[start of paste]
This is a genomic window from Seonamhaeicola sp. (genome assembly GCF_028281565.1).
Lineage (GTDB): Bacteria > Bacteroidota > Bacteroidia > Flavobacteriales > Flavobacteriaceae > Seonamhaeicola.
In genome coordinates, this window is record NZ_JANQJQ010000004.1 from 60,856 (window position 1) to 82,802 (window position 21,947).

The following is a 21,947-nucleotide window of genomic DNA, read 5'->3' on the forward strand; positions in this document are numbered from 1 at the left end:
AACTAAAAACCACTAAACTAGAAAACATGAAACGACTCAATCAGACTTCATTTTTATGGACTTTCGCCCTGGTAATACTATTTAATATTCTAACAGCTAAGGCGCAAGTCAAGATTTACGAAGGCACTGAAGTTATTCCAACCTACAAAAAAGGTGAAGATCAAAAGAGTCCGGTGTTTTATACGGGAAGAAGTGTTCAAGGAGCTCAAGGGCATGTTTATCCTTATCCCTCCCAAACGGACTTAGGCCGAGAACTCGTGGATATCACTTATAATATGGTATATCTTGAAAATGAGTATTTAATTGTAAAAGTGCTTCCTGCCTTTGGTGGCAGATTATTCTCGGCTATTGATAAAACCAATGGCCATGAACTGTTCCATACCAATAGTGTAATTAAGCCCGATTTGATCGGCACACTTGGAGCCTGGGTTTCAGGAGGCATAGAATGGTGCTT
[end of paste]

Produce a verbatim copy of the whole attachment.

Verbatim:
This is a genomic window from Seonamhaeicola sp. (genome assembly GCF_028281565.1).
Lineage (GTDB): Bacteria > Bacteroidota > Bacteroidia > Flavobacteriales > Flavobacteriaceae > Seonamhaeicola.
In genome coordinates, this window is record NZ_JANQJQ010000004.1 from 60,856 (window position 1) to 82,802 (window position 21,947).

The following is a 21,947-nucleotide window of genomic DNA, read 5'->3' on the forward strand; positions in this document are numbered from 1 at the left end:
AACTAAAAACCACTAAACTAGAAAACATGAAACGACTCAATCAGACTTCATTTTTATGGACTTTCGCCCTGGTAATACTATTTAATATTCTAACAGCTAAGGCGCAAGTCAAGATTTACGAAGGCACTGAAGTTATTCCAACCTACAAAAAAGGTGAAGATCAAAAGAGTCCGGTGTTTTATACGGGAAGAAGTGTTCAAGGAGCTCAAGGGCATGTTTATCCTTATCCCTCCCAAACGGACTTAGGCCGAGAACTCGTGGATATCACTTATAATATGGTATATCTTGAAAATGAGTATTTAATTGTAAAAGTGCTTCCTGCCTTTGGTGGCAGATTATTCTCGGCTATTGATAAAACCAATGGCCATGAACTGTTCCATACCAATAGTGTAATTAAGCCCGATTTGATCGGCACACTTGGAGCCTGGGTTTCAGGAGGCATAGAATGGTGCTT